I have always been fascinated with Japanese culture, especially the varying forms of Japanese art, and the breathtaking care and attention to the smallest details that is ever-present in the arts of Japan.  From calligraphy, painting, lacquer, textiles, even knife skills and cooking, lifelong devotion to specific techniques has resulted in a focused expertise with gorgeous results. For all these reasons and more, Japan was at the top of my travel list, and I was so excited to travel there during cherry blossom season this past spring.

Our first stop was Tokyo, a city of fascinating juxtapositions: both bustling and impeccably clean and orderly, with modern architecture and neon lights abutting thousand-year-old shrines, where you can go to kabuki and a robot restaurant in the same afternoon.

We were charmed to see that Hachiko, the statue in Shibuya of the loyal dog who waited for his owner at the train station every day for almost ten years, had a friend, a contented, well-cared-for blind cat. 

We also visited a handicraft center in Aoyama where the supplies were nearly as beautiful as the incredible artistry!  

We watched a kimono being hand-embroidered with stitches I could barely even see.

It was wonderful to see a beautiful bride in her photo-ready finery.

The robot restaurant in Shinjuku neighborhood was too unique to really capture in a few photos, but the psychedelic stairways give a little glimpse of the experience.

One of the highlights of our time in Tokyo was a visit to the owl cafe Fukuro no mise.  This is exactly what it sounds like: a sweet little cafe with a few dozen adorable owls that you can hang out with and befriend. 

I love all sorts of Japanese food, and each meal was an opportunity for another amazing culinary experience. There was an incredible variety to our eating each day: a quick stop for takoyaki (pancake-like balls with octopus inside) from a street stall, wandering the giant food courts in train stations, an entire evening at a refined sushi counter, a tempura shop that only served giant golden-fried shrimp, French pastries and perfect lattes, or early chirashi breakfast at the Tsukiji fish market.  I loved how each restaurant and stall was so good at its own specialty. (eight kinds of eel in one tiny restaurant! an incredible ramen counter with only three perfect options! And of course, the best sushi I've ever had in my life.)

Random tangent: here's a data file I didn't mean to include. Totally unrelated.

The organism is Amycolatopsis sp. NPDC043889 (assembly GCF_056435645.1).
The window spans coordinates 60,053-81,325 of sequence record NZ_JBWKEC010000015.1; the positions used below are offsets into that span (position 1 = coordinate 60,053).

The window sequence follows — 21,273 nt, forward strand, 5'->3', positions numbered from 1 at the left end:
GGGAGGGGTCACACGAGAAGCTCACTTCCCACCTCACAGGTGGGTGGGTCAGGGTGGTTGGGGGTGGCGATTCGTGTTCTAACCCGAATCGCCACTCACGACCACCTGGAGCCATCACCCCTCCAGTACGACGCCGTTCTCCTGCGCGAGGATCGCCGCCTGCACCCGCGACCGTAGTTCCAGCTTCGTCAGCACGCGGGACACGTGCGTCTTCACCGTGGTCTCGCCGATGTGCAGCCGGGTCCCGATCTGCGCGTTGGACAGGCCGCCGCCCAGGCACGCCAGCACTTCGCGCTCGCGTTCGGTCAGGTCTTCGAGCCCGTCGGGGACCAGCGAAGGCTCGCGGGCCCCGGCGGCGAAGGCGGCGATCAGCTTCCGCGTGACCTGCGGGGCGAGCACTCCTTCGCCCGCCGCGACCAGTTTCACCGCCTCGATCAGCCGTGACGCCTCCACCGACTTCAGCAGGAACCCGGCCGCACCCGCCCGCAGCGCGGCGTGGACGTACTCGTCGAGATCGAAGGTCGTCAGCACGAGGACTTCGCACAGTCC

Ordering at this shop in the fish market meant pointing at the bowl you wanted with this little fish pointer!  Solves any language barrier...

Ordering at this shop in the fish market meant pointing at the bowl you wanted with this little fish pointer!  Solves any language barrier...

I also did a lot of shopping in Tokyo.  Vintage shops in Harajuku yielded amazing vintage bargains (while I didn't get to take home this silk bomber jackets, I did score lots of other fun finds including a gorgeously embroidered silk kimono), and I also brought home lots of adorable souvenirs.

Of course, we did more than eat and shop!  The famous Meiji shrine was lovely, and a day spent in the Asakusa neighborhood meant meandering between restaurant supply shops, dozens of shops selling as many trinkets as you can imagine, handmade paper, dishware and more, and bustling shrines, after a morning spent at the traditional kabuki theatre.

I may have only spent a few days in Tokyo, but I felt like I got to soak up as Japanese culture as possible in the short time I had there. Bright colors, intricate details and patterns, Japanese brushstroke techniques all provided inspiration for my own painting!

Next up... Kyoto!


Wandering Laur Fine Art


Guest Post: How to Take Better Instagram Photos with your Cameraphone

Phone photography is the way most people snap pictures these days. Gone are the days where you absolutely need a high-quality camera; with your phone you can snap quick photos throughout your day.  Many of us put those quick photos on Instagram for sharing with friends and we're all trying to capture the best way to make our photos more interesting and stand out. I want to share some helpful tips that I use for creating better photos with my camera phone for Instagram. Each tip comes with an actionable step so it's not just about reading but also about doing!

1. Find a well exposed spot. In simple terms, exposure = how light or dark your photo is.  Exposure will make or break your photo and at times it can kind of seem daunting. At it’s core, it really isn’t so I’ll try to stay away from the technical speak. Photographs that are too bright or washed out (think of those college days photos where everyone is squinting their eyes because of the flash and you can’t tell where you face starts and the white wall behind you ends) reside on the “over exposed” end of the spectrum. Photographs that are dark and grainy veer more towards the “underexposed” end of the spectrum.

Because creative freedom is important, don’t necessarily think of one of these being right and the other being wrong. Just use it as a barometer (kind of like knowing the rules just so you can break them). Below I give you the general steps on how to edit or play with the exposure in three different cameras.

  1. Iphone users: If you have an iphone simply take a finger and press down onto the screen. You should see a yellow box appear along with a yellow sun on a line. Hold that sun icon down while sliding it up and down the line--you’ll notice that the image on your screen will either get darker or lighter.
  2. Android users: while I currently own an iphone, I’ve used both Samsung & Sony phones at length and if you poke around the settings in your camera app you will most likely come across a sliding scale with the letters “EV”. This controls the exposure.